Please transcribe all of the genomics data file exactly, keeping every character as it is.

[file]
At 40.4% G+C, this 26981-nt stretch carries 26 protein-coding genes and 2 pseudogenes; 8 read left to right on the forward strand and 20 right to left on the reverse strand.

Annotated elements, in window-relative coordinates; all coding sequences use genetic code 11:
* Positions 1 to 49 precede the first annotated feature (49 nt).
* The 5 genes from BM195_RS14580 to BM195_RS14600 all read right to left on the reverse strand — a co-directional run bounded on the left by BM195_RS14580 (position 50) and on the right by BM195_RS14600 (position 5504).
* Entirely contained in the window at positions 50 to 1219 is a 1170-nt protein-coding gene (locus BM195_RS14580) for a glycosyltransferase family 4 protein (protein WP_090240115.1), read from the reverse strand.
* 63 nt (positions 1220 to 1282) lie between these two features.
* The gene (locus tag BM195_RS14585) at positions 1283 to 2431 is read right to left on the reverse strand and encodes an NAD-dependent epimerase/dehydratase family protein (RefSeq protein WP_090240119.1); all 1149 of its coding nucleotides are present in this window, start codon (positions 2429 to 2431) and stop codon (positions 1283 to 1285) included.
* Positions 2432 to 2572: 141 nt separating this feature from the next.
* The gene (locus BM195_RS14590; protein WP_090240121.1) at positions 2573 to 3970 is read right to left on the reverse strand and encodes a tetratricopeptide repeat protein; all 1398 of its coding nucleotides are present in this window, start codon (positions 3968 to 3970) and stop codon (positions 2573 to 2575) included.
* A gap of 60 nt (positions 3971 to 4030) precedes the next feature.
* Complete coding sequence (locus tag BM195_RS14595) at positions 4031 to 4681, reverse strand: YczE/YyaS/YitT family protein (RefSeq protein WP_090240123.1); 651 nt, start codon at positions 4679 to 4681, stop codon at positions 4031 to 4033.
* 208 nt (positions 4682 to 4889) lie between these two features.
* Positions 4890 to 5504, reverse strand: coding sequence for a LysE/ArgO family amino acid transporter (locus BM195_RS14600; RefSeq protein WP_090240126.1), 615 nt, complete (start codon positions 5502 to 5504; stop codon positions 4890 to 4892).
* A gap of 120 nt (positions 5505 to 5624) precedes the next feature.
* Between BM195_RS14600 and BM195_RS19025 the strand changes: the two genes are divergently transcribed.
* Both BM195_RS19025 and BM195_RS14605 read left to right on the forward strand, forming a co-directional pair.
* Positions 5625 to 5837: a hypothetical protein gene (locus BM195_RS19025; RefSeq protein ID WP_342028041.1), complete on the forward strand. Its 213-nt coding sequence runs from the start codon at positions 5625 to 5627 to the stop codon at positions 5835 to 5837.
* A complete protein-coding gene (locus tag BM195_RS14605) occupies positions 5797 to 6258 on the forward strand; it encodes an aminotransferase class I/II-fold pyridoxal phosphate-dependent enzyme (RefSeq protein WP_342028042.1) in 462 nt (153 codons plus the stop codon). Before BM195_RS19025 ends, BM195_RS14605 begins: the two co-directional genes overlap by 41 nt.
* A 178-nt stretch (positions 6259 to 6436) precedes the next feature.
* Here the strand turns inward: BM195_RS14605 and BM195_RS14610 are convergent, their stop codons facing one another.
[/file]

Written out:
At 40.4% G+C, this 26981-nt stretch carries 26 protein-coding genes and 2 pseudogenes; 8 read left to right on the forward strand and 20 right to left on the reverse strand.

Annotated elements, in window-relative coordinates; all coding sequences use genetic code 11:
* Positions 1 to 49 precede the first annotated feature (49 nt).
* The 5 genes from BM195_RS14580 to BM195_RS14600 all read right to left on the reverse strand — a co-directional run bounded on the left by BM195_RS14580 (position 50) and on the right by BM195_RS14600 (position 5504).
* Entirely contained in the window at positions 50 to 1219 is a 1170-nt protein-coding gene (locus BM195_RS14580) for a glycosyltransferase family 4 protein (protein WP_090240115.1), read from the reverse strand.
* 63 nt (positions 1220 to 1282) lie between these two features.
* The gene (locus tag BM195_RS14585) at positions 1283 to 2431 is read right to left on the reverse strand and encodes an NAD-dependent epimerase/dehydratase family protein (RefSeq protein WP_090240119.1); all 1149 of its coding nucleotides are present in this window, start codon (positions 2429 to 2431) and stop codon (positions 1283 to 1285) included.
* Positions 2432 to 2572: 141 nt separating this feature from the next.
* The gene (locus BM195_RS14590; protein WP_090240121.1) at positions 2573 to 3970 is read right to left on the reverse strand and encodes a tetratricopeptide repeat protein; all 1398 of its coding nucleotides are present in this window, start codon (positions 3968 to 3970) and stop codon (positions 2573 to 2575) included.
* A gap of 60 nt (positions 3971 to 4030) precedes the next feature.
* Complete coding sequence (locus tag BM195_RS14595) at positions 4031 to 4681, reverse strand: YczE/YyaS/YitT family protein (RefSeq protein WP_090240123.1); 651 nt, start codon at positions 4679 to 4681, stop codon at positions 4031 to 4033.
* 208 nt (positions 4682 to 4889) lie between these two features.
* Positions 4890 to 5504, reverse strand: coding sequence for a LysE/ArgO family amino acid transporter (locus BM195_RS14600; RefSeq protein WP_090240126.1), 615 nt, complete (start codon positions 5502 to 5504; stop codon positions 4890 to 4892).
* A gap of 120 nt (positions 5505 to 5624) precedes the next feature.
* Between BM195_RS14600 and BM195_RS19025 the strand changes: the two genes are divergently transcribed.
* Both BM195_RS19025 and BM195_RS14605 read left to right on the forward strand, forming a co-directional pair.
* Positions 5625 to 5837: a hypothetical protein gene (locus BM195_RS19025; RefSeq protein ID WP_342028041.1), complete on the forward strand. Its 213-nt coding sequence runs from the start codon at positions 5625 to 5627 to the stop codon at positions 5835 to 5837.
* A complete protein-coding gene (locus tag BM195_RS14605) occupies positions 5797 to 6258 on the forward strand; it encodes an aminotransferase class I/II-fold pyridoxal phosphate-dependent enzyme (RefSeq protein WP_342028042.1) in 462 nt (153 codons plus the stop codon). Before BM195_RS19025 ends, BM195_RS14605 begins: the two co-directional genes overlap by 41 nt.
* A 178-nt stretch (positions 6259 to 6436) precedes the next feature.
* Here the strand turns inward: BM195_RS14605 and BM195_RS14610 are convergent, their stop codons facing one another.